Caregiver in Calgary N
In many ways, making the choice to become a family caregiver for your elderly parents can feel like you are handing your life over. You make this decision because you love your parents and want to ensure they have the care, support, and assistance they need and deserve, and because you want to spend quality time with them, but in doing this you dedicate a tremendous amount of time, energy, and emotion to them. One of the most important things to remember as you enter your caregiver relationship, and throughout the journey, is that no matter how devoted you are to your parents and their care, you are still an individual who deserves your own life and your privacy.
Privacy is important for everyone, but creating and maintaining this privacy can be difficult when you care for elderly adults. Many parents have a difficult time understanding or respecting the privacy needs of their children, even when they are adults, and seniors who have cognitive limitations, particularly associated with Alzheimer’s disease or dementia, may behave inappropriately and in ways that breach your privacy. Taking steps to preserve your privacy is important to maintaining your autonomy, supporting your life outside of your care relationship, and managing your stress.
Use these tips to help you preserve your privacy in all facets of your caregiver journey:
• Be true to yourself. Privacy means something different to everyone and it is important to evaluate what exactly it means to you. Even though you are caring for your parents, you must stay true to your own sense of privacy and personal space to ensure you stay mentally and emotionally healthy, and are able to give your parents the highest quality care possible. As you do this, however, be aware that others have their own sense of privacy as well and may, at time, use their own perceptions in their interactions with you. You must have some flexibility and be willing to forgive and compromise in order to protect your relationship with your loved ones.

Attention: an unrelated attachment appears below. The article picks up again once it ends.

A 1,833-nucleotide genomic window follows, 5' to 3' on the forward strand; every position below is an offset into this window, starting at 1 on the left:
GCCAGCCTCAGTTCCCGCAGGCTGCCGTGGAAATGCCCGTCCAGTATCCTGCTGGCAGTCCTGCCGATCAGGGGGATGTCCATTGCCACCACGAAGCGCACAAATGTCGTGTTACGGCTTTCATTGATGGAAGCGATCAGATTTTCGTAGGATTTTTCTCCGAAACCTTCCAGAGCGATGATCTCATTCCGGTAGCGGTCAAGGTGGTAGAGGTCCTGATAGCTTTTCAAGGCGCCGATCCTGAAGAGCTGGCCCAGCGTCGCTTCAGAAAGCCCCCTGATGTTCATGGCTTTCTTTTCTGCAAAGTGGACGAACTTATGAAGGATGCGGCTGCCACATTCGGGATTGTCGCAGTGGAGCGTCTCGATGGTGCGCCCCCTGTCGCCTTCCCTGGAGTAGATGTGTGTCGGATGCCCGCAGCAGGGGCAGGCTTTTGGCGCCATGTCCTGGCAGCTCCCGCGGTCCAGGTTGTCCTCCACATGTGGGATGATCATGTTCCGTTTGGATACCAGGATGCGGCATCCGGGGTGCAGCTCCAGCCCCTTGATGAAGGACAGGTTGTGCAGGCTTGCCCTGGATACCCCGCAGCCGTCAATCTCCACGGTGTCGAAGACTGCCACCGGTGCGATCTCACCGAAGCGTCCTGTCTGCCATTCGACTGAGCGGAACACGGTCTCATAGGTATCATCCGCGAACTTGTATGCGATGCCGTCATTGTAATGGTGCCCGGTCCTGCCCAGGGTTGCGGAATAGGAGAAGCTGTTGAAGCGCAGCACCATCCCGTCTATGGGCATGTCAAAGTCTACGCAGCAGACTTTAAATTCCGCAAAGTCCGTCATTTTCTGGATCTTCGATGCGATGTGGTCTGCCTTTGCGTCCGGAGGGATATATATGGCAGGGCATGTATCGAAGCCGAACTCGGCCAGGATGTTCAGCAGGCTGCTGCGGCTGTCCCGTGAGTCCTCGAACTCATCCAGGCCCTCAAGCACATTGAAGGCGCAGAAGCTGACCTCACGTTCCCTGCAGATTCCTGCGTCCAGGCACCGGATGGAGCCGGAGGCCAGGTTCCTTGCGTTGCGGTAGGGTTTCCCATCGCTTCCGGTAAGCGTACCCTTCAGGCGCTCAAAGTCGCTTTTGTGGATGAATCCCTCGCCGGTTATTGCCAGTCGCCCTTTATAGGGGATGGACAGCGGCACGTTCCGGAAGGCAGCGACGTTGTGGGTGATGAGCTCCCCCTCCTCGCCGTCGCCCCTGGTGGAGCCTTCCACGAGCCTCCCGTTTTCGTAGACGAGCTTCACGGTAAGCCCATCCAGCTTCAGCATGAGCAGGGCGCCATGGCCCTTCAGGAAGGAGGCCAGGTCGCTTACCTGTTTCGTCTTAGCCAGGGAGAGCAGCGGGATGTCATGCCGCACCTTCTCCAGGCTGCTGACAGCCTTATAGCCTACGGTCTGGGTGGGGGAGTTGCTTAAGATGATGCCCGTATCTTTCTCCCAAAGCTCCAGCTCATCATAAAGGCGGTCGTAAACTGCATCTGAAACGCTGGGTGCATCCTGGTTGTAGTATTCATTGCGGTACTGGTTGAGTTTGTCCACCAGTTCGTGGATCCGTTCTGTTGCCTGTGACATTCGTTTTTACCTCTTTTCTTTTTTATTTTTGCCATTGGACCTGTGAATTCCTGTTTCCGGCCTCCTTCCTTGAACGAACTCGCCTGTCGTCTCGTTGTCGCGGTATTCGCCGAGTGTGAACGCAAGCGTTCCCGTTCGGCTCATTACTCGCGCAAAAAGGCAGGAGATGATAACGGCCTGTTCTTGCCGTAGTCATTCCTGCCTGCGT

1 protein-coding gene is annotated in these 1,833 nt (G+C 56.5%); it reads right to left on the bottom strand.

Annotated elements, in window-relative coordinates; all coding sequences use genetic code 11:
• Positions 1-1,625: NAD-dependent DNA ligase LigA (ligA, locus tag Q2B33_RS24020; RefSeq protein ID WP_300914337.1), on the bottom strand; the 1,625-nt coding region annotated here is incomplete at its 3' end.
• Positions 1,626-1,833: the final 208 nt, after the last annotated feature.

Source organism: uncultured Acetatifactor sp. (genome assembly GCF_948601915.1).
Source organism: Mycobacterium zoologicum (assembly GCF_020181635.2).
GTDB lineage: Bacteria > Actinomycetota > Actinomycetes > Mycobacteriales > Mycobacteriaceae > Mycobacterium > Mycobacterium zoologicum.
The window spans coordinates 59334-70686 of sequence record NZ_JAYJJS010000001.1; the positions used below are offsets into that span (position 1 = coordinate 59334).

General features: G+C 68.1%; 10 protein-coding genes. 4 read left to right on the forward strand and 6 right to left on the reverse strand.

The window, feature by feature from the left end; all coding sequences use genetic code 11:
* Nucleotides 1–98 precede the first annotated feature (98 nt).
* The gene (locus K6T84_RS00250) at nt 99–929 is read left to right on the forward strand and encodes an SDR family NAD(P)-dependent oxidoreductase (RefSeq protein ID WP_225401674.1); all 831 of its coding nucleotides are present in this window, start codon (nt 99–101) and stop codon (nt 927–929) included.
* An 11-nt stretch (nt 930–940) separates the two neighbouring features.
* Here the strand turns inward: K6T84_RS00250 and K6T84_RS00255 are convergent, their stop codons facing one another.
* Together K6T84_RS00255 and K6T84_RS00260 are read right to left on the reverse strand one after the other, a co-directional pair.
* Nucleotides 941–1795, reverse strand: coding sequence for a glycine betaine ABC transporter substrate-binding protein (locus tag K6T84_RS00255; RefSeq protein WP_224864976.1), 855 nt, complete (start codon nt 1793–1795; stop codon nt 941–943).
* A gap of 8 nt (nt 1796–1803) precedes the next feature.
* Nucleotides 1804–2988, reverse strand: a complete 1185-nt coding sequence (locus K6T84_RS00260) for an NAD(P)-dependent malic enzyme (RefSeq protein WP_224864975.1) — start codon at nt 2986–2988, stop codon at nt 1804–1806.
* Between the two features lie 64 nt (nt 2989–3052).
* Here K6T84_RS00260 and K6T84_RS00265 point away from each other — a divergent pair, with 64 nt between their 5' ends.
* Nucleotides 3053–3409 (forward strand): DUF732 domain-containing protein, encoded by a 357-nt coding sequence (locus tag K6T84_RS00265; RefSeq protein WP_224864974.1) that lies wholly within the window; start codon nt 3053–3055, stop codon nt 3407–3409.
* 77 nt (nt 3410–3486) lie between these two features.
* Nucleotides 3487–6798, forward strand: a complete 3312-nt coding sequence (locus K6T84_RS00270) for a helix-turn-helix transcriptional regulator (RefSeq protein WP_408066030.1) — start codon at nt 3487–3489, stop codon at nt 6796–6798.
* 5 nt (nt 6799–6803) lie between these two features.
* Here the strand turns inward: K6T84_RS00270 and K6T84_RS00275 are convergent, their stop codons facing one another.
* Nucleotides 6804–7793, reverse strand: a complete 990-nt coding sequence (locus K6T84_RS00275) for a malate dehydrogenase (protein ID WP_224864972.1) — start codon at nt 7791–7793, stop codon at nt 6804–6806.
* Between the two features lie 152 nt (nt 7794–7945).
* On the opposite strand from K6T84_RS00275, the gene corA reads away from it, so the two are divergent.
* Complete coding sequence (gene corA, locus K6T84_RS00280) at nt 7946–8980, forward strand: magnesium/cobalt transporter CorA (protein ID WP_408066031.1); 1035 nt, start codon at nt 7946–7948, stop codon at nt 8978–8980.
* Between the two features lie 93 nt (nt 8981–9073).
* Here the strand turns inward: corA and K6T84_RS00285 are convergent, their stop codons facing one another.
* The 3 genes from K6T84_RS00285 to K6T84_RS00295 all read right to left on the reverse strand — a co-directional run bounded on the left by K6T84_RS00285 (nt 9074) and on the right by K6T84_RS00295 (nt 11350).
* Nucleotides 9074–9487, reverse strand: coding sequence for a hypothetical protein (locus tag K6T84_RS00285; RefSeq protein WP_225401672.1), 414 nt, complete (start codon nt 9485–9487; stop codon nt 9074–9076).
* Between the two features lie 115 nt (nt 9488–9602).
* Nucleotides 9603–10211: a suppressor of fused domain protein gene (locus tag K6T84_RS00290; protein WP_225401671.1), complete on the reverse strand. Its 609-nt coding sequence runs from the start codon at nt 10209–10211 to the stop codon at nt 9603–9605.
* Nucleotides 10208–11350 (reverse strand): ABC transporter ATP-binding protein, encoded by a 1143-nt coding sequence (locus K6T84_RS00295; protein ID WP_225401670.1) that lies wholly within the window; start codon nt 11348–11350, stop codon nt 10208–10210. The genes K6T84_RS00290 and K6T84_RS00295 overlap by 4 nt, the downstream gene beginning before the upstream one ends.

• Establish boundaries. You cannot expect others to understand or respect your privacy needs if you do not make them known. Establish boundaries from the beginning of your relationship so that your parents and any other members of the care team are aware of them. If the need for more boundaries arises during the course of the care journey, be prepared to discuss those with your parents as well. Be clear with them, telling them specific things such as that they should always knock before entering a room with a closed door, that they are not to pick up the phone when you are on it, how much you are comfortable being touched, topics you are uncomfortable discussing, and personal belongings they should not touch. While it may feel like you are being rude or nagging your parents, it is important that they understand your personal limitations and respect them.
•Use notes. Seniors with cognitive limitations and memory loss may have difficulty remembering the importance of certain things such as knocking on doors. This can be a particular problem if your aging loved ones have transitioned into living in your home and start wandering into the bathroom, your bedroom, or your children’s bedrooms. Use large, colorful notes with simple messages on the outside of the door to remind your parents to knock if the door is closed.
•Be careful what you say. Seniors with Alzheimer’s disease and other forms of dementia are often described as having no filter because they will say inappropriate things or say things in inappropriate contexts. This often includes repeating things that they have heard. If you are caring for seniors with this type of cognitive processing issue, carefully monitor your phone use and conversations you have with visitors. Realize that anything you say could be repeated in any situation, so be cautious not to reveal any information or make any comments you would not want your parents recounting during their next doctor’s appointment or family reunion.